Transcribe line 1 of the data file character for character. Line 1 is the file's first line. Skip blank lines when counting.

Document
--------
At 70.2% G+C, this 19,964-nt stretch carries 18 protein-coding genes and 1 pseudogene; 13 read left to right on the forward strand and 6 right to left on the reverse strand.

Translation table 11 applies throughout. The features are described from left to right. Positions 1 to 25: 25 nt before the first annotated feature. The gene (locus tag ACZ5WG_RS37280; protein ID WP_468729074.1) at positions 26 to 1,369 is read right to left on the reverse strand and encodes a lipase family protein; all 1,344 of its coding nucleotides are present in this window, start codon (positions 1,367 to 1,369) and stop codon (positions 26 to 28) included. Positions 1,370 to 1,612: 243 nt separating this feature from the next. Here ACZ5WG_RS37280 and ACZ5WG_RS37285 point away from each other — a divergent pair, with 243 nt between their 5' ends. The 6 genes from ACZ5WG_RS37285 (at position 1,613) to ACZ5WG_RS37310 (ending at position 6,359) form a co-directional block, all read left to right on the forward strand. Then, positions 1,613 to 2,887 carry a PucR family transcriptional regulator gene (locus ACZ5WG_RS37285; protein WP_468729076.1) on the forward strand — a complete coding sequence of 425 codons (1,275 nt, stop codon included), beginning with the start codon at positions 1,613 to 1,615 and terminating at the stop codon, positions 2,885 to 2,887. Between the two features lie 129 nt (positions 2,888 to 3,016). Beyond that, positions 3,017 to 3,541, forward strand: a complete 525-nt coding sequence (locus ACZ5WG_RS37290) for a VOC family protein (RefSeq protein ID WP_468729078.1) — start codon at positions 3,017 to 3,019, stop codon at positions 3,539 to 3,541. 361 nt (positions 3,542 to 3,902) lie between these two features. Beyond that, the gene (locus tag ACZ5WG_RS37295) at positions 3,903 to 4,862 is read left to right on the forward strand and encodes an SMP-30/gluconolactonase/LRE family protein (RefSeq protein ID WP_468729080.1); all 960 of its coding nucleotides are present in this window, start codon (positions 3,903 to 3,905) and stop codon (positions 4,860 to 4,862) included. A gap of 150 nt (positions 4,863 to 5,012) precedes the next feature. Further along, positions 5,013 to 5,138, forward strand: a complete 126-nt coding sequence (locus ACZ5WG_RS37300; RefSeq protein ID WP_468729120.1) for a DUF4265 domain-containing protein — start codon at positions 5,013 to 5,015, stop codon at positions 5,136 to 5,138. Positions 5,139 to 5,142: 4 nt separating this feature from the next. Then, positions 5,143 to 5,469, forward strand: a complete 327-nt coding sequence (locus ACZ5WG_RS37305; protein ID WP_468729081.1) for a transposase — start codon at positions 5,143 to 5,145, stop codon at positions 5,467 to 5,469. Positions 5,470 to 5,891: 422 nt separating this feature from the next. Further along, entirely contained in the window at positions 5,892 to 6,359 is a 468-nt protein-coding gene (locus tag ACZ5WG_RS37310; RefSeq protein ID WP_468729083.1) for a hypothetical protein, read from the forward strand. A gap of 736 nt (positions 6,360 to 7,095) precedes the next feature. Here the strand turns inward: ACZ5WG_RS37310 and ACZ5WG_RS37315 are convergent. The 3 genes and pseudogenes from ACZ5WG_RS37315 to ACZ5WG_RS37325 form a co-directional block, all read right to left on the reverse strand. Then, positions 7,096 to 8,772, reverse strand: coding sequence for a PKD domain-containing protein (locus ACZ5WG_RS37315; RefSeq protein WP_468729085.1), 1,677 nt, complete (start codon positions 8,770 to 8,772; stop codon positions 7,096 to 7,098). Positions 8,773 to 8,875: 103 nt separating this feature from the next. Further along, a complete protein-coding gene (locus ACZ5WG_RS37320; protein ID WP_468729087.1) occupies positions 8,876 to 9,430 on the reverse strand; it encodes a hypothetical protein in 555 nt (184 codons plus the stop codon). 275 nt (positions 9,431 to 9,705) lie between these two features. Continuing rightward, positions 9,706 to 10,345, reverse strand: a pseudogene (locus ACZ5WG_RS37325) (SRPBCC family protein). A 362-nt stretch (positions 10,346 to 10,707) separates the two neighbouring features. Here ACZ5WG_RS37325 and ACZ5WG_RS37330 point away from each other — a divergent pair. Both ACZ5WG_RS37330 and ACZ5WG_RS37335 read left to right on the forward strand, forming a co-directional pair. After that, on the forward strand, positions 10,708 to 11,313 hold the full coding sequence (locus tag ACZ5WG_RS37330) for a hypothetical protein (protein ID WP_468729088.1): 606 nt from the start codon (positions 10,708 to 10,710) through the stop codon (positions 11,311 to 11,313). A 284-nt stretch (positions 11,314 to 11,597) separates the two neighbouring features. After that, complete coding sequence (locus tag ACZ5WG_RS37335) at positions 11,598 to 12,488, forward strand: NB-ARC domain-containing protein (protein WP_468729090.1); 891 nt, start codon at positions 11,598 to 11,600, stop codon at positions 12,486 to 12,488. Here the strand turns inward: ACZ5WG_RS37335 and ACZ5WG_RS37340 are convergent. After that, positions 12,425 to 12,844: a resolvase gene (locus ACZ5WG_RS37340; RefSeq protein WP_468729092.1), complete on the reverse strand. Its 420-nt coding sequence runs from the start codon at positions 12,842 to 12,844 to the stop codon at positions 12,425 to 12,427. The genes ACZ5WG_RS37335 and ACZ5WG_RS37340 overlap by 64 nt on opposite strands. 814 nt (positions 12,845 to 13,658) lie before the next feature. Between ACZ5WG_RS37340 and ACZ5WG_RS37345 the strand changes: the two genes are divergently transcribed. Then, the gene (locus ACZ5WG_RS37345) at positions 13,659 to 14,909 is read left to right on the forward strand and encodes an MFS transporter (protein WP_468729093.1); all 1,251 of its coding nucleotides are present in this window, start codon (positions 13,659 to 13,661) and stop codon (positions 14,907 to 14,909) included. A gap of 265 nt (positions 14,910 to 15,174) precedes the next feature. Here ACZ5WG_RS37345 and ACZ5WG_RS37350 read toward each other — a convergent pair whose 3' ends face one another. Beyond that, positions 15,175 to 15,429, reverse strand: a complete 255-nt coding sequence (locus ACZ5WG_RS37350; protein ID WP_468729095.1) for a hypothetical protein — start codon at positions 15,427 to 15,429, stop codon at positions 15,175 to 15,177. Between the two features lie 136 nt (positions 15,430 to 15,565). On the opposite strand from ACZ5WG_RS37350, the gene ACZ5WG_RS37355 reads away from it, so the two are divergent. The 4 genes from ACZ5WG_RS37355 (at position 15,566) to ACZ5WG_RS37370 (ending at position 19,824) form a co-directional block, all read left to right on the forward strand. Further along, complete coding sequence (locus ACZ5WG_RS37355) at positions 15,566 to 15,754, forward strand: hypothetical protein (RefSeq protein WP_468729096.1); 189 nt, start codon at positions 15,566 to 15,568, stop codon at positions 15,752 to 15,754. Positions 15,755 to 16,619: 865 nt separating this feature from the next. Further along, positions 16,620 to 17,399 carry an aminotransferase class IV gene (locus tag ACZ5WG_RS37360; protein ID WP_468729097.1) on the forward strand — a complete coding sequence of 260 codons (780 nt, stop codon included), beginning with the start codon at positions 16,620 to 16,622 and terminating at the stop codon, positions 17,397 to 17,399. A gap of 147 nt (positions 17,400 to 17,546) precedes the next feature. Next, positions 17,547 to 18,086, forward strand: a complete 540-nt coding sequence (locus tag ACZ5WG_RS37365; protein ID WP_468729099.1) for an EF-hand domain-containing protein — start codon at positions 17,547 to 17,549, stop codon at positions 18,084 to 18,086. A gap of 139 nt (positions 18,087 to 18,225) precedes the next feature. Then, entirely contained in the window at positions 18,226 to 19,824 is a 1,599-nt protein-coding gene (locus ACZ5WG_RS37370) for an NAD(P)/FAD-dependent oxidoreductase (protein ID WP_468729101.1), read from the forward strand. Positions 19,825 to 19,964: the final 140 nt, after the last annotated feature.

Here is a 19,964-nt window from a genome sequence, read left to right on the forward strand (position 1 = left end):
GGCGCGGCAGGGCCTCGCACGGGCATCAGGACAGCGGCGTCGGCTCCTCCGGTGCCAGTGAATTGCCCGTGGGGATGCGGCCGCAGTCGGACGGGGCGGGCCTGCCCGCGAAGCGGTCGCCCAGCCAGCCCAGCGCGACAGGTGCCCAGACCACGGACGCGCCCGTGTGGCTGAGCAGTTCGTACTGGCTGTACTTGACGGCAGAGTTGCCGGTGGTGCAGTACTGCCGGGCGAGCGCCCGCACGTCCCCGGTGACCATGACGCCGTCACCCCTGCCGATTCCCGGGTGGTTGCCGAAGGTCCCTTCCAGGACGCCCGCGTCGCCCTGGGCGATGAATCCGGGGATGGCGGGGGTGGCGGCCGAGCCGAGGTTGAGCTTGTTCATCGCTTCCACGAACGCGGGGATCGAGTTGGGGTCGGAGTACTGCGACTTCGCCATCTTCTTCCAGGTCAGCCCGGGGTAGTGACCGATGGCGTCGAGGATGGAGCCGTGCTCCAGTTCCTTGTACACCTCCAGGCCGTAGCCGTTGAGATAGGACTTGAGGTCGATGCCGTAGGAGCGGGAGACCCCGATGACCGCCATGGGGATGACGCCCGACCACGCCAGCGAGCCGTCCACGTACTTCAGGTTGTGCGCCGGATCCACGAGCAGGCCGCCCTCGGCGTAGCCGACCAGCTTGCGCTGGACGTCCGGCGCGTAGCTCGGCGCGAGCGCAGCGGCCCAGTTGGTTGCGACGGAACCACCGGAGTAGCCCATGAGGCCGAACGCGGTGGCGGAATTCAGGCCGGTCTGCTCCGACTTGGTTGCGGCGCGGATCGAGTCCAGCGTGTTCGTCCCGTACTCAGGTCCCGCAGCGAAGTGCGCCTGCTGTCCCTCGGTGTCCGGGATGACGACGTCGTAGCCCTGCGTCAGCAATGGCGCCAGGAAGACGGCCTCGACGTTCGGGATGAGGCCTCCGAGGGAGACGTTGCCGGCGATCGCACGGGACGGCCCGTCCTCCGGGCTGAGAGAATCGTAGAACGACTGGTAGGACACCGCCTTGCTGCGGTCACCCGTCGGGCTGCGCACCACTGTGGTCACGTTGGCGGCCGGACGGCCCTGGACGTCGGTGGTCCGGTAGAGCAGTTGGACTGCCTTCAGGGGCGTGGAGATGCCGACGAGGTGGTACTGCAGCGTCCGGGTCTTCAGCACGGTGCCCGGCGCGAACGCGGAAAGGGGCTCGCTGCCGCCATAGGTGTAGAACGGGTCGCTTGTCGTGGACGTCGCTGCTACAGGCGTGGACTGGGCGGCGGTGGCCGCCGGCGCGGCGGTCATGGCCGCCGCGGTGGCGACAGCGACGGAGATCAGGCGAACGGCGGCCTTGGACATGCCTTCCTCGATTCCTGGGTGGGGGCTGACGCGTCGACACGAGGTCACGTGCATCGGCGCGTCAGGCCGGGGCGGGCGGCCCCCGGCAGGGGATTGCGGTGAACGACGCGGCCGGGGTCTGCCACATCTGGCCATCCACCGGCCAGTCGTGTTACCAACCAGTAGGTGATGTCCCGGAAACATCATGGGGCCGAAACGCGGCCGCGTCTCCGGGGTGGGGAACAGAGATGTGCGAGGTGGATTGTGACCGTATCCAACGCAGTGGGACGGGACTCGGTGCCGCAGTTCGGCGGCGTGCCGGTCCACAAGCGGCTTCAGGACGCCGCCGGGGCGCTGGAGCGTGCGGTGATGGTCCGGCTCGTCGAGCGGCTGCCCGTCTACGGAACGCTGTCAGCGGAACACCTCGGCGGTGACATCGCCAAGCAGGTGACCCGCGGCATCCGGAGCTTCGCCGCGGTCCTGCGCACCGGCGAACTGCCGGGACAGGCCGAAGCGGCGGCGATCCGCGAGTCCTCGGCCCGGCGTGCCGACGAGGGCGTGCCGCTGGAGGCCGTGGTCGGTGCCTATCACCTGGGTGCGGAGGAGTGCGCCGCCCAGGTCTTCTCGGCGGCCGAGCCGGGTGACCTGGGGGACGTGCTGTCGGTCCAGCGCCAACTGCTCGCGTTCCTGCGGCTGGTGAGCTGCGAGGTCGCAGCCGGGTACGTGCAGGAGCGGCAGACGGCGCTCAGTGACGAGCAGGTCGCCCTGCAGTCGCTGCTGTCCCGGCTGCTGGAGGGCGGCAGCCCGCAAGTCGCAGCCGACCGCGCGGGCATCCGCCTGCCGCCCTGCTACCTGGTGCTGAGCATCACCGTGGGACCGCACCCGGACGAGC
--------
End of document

At 70.2% G+C, this 19,964-nt stretch carries 18 protein-coding genes and 1 pseudogene; 13 read left to right on the forward strand and 6 right to left on the reverse strand.